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Cowboys 2016 Salary Cap: A New Contract For Brandon Carr?

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Is there a creative option for correcting Brandon Carr's cap number to match his on-field performance?

Kim Klement-USA TODAY Sports

In the 2012 offseason the Cowboys found themselves in a situation that required action. The team's cornerback position was extremely depleted, and the team looked to the free agent market for a starting-level corner. Their target, the moment the market opened, was Brandon Carr. As the ink dried on the five year, $50.1 million contract, fan and media expectations for the Carr skyrocketed. For the most part, Carr is seen as a disappointment, and rumors have circulated far and wide that the Cowboys could look to release the veteran defensive back to take advantage of $6.38 million in possible cap savings.

But what if the Cowboys look at the fact that Carr has never missed a start in 128 opportunities in his eight NFL seasons, and then look over at their depth chart and see the lack of any healthy and established corners on the list, and decide that they need a reliable player like Carr on their roster? Could they gain some cap room by looking at Carr's contract a different way?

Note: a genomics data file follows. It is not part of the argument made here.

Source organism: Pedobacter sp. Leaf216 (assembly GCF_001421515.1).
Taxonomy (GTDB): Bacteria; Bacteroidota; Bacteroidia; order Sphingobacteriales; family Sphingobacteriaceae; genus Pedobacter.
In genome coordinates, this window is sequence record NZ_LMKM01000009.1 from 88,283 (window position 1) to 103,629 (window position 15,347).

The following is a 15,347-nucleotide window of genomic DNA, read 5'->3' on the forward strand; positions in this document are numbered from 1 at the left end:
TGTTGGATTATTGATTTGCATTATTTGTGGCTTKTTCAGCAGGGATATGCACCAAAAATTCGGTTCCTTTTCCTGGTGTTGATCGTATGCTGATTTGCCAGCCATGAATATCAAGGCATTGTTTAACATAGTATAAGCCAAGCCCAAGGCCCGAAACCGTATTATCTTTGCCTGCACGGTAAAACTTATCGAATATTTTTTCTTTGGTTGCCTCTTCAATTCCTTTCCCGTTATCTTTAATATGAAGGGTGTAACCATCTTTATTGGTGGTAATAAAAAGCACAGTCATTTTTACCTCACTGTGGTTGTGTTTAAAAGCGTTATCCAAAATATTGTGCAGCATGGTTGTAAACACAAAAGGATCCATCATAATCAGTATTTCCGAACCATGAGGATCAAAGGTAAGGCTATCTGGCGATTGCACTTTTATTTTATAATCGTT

Before we get into my idea, let's look at what his current deal looks like from 2016 forward. Note that the last year of the contract (2017) was added as a voidable year when the Cowboys restructured Carr's contract in 2013.

Year Base Salary Prorated Bonus Total Cap Hit
2016 9,100,000 4,717,000 13,817,000
2017 0 2,717,000 2,717,000

Now let's assume that rather than releasing Carr, the Cowboys could decide to take another action, allowing them to retain Carr at a lower cost, without the aggressive negotiating required to cut a player's salary.

My idea? A contract extension, allowing the Cowboys to spread the cap hit for this year's base while retaining him to be a part of the team.

The particulars of the deal, three years, $11 million, with a $4 million signing bonus and $7 guaranteed.

Year Base Salary Prorated Bonus Total Cap Hit
2016 1,000,000 6,050,333 7,050,333
2017 2,000,000 4,050,333 6,050,333
2018 4,000,000 1,333,333 5,333,333

The structure of my proposal provides a way for the Cowboys to generate a respectable, but maintainable salary of less than $4 million per season, while still paying Carr $7 million in cash that is guaranteed between 2016-2017 providing additonal security for him.

This contract structure is designed to create the same amount of cap space as releasing him, but it is one way of keeping him on the roster. There are obviously many more possible permutations of a contract extension that lowers Carr's cap hit, not all of them this low.

Ultimately though, it all boils down to this: Should the Cowboys attempt to keep Carr at a lower rate our should they cut Carr and continue rebuilding their secondary with newer pieces?